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Date: December 27,2021

The sense of emptiness gutted him. Sketching in his notebook in the dim light of his room didn’t bring Sergio Nuño the usual solace. He could barely summon the will to pour a bowl of cereal.

Nuño, 23, was on summer break from community college and laid low by depression and anxiety. He rarely left his parents’ apartment in Compton.

Late one night in August 2019, intrusive thoughts were telling him to bang his head on the wall. Trying to stop the suicidal impulses, he clenched his jaw and paced circles in the living room until his mother and father woke up.

The only therapists and psychiatrists his parents, immigrants from Jalisco, Mexico, ever saw were on TV. Back home, going to one branded you as crazy.

In South Los Angeles and surrounding areas like Compton, mental disorders mostly go untreated until they have caused irreparable damage.

Many of them are inextricably tied to other calamities that befall people who live in L.A.’s poorest neighborhoods at disproportionate rates. Even before COVID-19 hit, Latino and Black people here were dealing with more poverty, addiction, unemployment, chronic disease, homelessness, disability and childhood trauma, all of which worsen mental conditions, which then further feed those underlying problems.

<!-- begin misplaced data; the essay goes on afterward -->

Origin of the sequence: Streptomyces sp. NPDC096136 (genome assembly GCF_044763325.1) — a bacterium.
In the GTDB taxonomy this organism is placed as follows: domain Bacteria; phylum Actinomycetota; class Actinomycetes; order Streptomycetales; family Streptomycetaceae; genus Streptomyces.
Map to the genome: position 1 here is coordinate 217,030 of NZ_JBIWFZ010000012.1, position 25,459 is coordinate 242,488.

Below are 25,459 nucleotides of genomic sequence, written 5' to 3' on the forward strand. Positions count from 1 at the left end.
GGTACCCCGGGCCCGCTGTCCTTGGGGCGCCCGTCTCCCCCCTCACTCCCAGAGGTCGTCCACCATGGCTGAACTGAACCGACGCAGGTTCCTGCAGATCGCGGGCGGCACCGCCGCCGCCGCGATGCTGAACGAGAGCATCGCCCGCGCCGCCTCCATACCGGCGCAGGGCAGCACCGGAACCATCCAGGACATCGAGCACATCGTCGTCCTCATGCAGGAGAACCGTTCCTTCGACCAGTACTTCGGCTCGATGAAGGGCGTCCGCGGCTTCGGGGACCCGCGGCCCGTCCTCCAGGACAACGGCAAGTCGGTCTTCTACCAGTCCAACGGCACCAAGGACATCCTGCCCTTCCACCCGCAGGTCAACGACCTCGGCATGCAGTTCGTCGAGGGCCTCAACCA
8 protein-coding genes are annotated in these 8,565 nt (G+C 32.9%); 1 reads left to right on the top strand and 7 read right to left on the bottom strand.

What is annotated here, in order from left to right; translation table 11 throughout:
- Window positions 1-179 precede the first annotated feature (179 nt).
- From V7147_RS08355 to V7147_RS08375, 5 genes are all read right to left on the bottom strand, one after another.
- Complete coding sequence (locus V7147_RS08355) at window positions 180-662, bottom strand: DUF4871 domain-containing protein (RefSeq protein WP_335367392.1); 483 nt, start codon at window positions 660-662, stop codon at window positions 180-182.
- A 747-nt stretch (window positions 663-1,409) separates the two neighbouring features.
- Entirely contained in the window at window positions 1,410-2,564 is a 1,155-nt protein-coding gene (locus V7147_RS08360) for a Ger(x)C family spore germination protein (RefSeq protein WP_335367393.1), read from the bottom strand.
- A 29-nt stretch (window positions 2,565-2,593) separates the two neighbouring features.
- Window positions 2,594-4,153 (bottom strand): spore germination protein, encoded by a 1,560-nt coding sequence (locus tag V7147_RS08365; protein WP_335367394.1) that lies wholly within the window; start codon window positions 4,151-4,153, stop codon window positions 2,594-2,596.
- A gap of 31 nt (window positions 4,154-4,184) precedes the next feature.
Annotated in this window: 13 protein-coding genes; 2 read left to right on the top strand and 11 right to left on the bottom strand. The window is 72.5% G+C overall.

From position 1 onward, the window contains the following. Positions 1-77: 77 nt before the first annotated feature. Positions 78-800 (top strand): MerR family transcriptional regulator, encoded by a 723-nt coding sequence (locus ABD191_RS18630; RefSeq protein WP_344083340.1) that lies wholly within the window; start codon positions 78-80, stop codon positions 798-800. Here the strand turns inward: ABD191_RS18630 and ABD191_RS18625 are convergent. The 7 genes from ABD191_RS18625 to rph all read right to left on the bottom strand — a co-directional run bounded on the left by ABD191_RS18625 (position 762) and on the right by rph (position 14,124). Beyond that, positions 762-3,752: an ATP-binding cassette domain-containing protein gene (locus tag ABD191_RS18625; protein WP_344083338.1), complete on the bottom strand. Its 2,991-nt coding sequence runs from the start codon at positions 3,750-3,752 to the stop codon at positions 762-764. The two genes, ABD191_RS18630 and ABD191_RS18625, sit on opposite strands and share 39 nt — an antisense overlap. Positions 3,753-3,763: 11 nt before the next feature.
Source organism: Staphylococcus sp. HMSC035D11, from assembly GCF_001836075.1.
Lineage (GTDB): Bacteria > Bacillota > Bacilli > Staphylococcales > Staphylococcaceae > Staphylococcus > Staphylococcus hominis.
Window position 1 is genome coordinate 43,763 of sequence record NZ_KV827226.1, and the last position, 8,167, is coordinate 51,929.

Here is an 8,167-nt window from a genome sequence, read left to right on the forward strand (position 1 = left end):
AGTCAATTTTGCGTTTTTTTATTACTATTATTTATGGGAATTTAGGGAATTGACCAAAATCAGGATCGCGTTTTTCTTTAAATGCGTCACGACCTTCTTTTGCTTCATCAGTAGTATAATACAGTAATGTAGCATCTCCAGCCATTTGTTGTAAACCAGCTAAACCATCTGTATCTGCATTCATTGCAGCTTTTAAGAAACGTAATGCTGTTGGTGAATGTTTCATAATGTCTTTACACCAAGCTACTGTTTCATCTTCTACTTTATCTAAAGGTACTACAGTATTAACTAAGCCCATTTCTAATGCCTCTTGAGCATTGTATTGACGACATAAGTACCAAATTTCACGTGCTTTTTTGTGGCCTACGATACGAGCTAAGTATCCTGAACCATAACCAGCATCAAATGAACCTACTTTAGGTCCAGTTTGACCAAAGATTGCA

Behavioral health practitioners fear the pandemic has accelerated this spiral in a way they will be coping with for years and decades to come.

Under the Affordable Care Act, Medi-Cal began covering care for mild to moderate mental health conditions in 2013, but access to care has remained low in low-income areas of color. The city of Compton has just five licensed psychologists. Santa Monica, slightly smaller in population, has 361. The system is skewed heavily toward those in wealthier communities who can pay out of pocket.

“What I see in South L.A. is unfathomable,” said Dr. P.K. Fonsworth, a bilingual addiction psychiatrist who works at Martin Luther King Jr. Community Hospital in Willowbrook. “There’s two different Americas in mental health.”

Four days a week, the psychiatrist works in the emergency room at MLK and sees the relentless ravages of long-untreated mental illness.